Battle of Ash Hollow
Detailed map of the Battle of Ash Hollow, also known as the Blue Water Creek.
The Battle of Ash Hollow was an engagement of the First Sioux War, fought on September 2 and 3, 1855, between United States Army soldiers under Brigadier General William S. Harney and a band of the Brulé Lakota, which took place north of the Platte River near present-day Garden County, Nebraska.
The battle, which the American force won while killing Brulé women and children as well as warriors, was a punitive expedition for the so-called "Grattan Massacre" in August, 1854 and for raids by Lakota in its wake during the year following.
The dispute beings with a Mormon emigrant's losing a cow while traveling with his party on the Oregon Trail, which wandered into a Brulé Lakota camp. The cow was killed for food by a Sioux Indian known as High Forehead. The Mormon farmer reported the cow as stolen to Army officers at Fort Laramie.
The fort's commander sent Lieutenant John Lawrence Grattan to arrest High Forehead. Grattan pressed the chief to surrender the Sioux man. One of his soldiers shot the chief Conquering Bear in the back and killed him. In the ensuing battle, the Sioux killed Grattan and twenty-nine of his men.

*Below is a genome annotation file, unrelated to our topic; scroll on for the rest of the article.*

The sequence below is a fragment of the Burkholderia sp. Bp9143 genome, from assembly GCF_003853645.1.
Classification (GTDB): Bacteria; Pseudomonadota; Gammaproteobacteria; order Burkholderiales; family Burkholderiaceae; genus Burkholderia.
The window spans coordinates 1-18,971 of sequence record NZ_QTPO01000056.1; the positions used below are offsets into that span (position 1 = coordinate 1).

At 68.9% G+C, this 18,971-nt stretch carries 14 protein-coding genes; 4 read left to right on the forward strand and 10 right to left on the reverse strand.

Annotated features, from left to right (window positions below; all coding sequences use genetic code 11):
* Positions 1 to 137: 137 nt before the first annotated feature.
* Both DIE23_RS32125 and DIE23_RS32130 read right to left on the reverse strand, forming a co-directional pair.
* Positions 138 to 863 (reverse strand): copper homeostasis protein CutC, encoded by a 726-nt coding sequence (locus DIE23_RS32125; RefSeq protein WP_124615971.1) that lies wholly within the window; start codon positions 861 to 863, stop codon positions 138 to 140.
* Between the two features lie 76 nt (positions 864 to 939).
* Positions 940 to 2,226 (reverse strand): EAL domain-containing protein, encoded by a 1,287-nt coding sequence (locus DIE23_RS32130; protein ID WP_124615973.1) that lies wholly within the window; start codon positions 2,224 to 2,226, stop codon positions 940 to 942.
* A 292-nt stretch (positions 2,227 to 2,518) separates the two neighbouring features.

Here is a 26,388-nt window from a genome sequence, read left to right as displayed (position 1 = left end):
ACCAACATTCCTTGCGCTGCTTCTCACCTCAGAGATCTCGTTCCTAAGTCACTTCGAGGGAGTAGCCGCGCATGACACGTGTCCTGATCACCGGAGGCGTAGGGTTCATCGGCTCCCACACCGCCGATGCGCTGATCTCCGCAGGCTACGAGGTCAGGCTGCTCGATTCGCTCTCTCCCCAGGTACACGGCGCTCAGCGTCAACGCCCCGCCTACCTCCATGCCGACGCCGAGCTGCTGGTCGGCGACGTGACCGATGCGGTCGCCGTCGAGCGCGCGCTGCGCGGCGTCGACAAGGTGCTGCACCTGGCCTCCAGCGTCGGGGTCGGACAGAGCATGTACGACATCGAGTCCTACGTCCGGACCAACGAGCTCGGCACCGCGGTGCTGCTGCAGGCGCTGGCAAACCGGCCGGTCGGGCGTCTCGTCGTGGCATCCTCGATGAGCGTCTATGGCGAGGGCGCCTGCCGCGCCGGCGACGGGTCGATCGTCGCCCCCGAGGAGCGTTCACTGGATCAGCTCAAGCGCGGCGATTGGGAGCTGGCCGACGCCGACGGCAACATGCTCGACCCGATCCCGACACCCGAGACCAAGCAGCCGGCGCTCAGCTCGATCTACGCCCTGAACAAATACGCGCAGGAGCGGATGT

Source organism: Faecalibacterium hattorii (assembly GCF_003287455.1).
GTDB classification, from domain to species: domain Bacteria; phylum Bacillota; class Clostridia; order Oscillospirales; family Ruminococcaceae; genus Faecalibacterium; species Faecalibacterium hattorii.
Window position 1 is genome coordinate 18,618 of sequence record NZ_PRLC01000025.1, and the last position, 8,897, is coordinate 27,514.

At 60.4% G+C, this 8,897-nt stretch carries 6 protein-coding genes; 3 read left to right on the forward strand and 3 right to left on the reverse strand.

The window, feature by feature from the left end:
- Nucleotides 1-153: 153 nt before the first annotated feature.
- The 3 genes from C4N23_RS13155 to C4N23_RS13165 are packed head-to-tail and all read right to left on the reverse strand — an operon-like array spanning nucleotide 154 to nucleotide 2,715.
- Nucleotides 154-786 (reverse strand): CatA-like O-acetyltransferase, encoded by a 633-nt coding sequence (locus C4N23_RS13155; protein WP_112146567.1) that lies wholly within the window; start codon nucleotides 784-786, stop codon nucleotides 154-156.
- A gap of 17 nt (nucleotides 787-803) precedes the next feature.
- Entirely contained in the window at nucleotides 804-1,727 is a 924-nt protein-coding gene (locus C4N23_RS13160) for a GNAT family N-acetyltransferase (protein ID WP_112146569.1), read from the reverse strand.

President Franklin Pierce vowed to avenge what became known as the Grattan Massacre. The War Department appointed Harney in command with instructions to "whip the Indians." The expedition finally set out in August 1855. On September 1, 1855, the expedition caught up with a Sioux encampment along the Platte River in a place known as Blue Waters.
Harney opened the fight by attacking the Sioux camp. Some of the Sioux took refuge in caves along the river. Harney had his men fire into the caves, where they killed many women and children. A large group of mounted warriors made for an escape route away from Cooke's and Harney's forces, but Heth saw them and led his forces to block the escape route.
The warriors managed to break through Heth's men, but were pursued on horseback by cavalry with Heth in the lead. They had a running fight for about five miles, which lasted several hours. At some point, Heth got so far ahead of his men that he was presumed killed in action. Among other American participants of the battle was Gouverneur K. Warren, who noted in his diary the horror of killing women and children. He later became a Union general during the American Civil War.
Afterward, the army made a wide sweep of the surrounding Sioux country but encountered no further resistance. The Sioux called Harney "The Butcher" for the battle at Blue Water, "the Hornet" for invading their territory, and "the Big Chief Who Swears" for his handling of the treaty. Following this battle, there were about ten years of peace between the United States and the Sioux.